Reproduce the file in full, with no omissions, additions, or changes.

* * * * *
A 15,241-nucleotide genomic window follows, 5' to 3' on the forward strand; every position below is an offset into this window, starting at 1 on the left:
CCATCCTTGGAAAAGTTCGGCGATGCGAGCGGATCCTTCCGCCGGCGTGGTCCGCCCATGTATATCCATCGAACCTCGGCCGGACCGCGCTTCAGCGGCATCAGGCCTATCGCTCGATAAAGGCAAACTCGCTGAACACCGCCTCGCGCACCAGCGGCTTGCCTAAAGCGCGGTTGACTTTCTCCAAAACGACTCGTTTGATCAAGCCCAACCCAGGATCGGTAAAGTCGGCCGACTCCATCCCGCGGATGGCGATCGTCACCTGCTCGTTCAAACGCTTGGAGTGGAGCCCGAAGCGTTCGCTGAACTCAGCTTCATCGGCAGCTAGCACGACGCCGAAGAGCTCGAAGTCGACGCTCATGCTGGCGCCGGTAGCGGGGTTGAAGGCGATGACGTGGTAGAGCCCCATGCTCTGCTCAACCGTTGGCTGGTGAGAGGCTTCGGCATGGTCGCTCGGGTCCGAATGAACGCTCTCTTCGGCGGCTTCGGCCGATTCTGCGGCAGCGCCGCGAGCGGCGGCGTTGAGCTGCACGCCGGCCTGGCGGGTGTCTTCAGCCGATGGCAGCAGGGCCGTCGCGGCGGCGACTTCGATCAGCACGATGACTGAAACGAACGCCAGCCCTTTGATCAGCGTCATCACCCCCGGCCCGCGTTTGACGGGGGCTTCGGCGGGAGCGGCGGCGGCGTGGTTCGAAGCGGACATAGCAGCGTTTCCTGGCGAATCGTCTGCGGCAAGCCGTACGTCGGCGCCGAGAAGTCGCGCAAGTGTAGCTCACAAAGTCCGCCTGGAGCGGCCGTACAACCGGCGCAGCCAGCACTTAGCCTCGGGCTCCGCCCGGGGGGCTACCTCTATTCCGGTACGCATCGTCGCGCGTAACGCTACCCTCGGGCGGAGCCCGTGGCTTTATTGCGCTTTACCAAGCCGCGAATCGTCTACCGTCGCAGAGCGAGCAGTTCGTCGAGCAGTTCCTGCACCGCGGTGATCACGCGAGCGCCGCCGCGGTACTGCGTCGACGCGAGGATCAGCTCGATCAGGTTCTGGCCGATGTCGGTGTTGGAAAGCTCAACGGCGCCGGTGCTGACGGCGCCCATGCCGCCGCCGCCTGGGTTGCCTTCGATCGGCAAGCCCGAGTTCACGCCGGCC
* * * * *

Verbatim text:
A 15,241-nucleotide genomic window follows, 5' to 3' on the forward strand; every position below is an offset into this window, starting at 1 on the left:
CCATCCTTGGAAAAGTTCGGCGATGCGAGCGGATCCTTCCGCCGGCGTGGTCCGCCCATGTATATCCATCGAACCTCGGCCGGACCGCGCTTCAGCGGCATCAGGCCTATCGCTCGATAAAGGCAAACTCGCTGAACACCGCCTCGCGCACCAGCGGCTTGCCTAAAGCGCGGTTGACTTTCTCCAAAACGACTCGTTTGATCAAGCCCAACCCAGGATCGGTAAAGTCGGCCGACTCCATCCCGCGGATGGCGATCGTCACCTGCTCGTTCAAACGCTTGGAGTGGAGCCCGAAGCGTTCGCTGAACTCAGCTTCATCGGCAGCTAGCACGACGCCGAAGAGCTCGAAGTCGACGCTCATGCTGGCGCCGGTAGCGGGGTTGAAGGCGATGACGTGGTAGAGCCCCATGCTCTGCTCAACCGTTGGCTGGTGAGAGGCTTCGGCATGGTCGCTCGGGTCCGAATGAACGCTCTCTTCGGCGGCTTCGGCCGATTCTGCGGCAGCGCCGCGAGCGGCGGCGTTGAGCTGCACGCCGGCCTGGCGGGTGTCTTCAGCCGATGGCAGCAGGGCCGTCGCGGCGGCGACTTCGATCAGCACGATGACTGAAACGAACGCCAGCCCTTTGATCAGCGTCATCACCCCCGGCCCGCGTTTGACGGGGGCTTCGGCGGGAGCGGCGGCGGCGTGGTTCGAAGCGGACATAGCAGCGTTTCCTGGCGAATCGTCTGCGGCAAGCCGTACGTCGGCGCCGAGAAGTCGCGCAAGTGTAGCTCACAAAGTCCGCCTGGAGCGGCCGTACAACCGGCGCAGCCAGCACTTAGCCTCGGGCTCCGCCCGGGGGGCTACCTCTATTCCGGTACGCATCGTCGCGCGTAACGCTACCCTCGGGCGGAGCCCGTGGCTTTATTGCGCTTTACCAAGCCGCGAATCGTCTACCGTCGCAGAGCGAGCAGTTCGTCGAGCAGTTCCTGCACCGCGGTGATCACGCGAGCGCCGCCGCGGTACTGCGTCGACGCGAGGATCAGCTCGATCAGGTTCTGGCCGATGTCGGTGTTGGAAAGCTCAACGGCGCCGGTGCTGACGGCGCCCATGCCGCCGCCGCCTGGGTTGCCTTCGATCGGCAAGCCCGAGTTCACGCCGGCC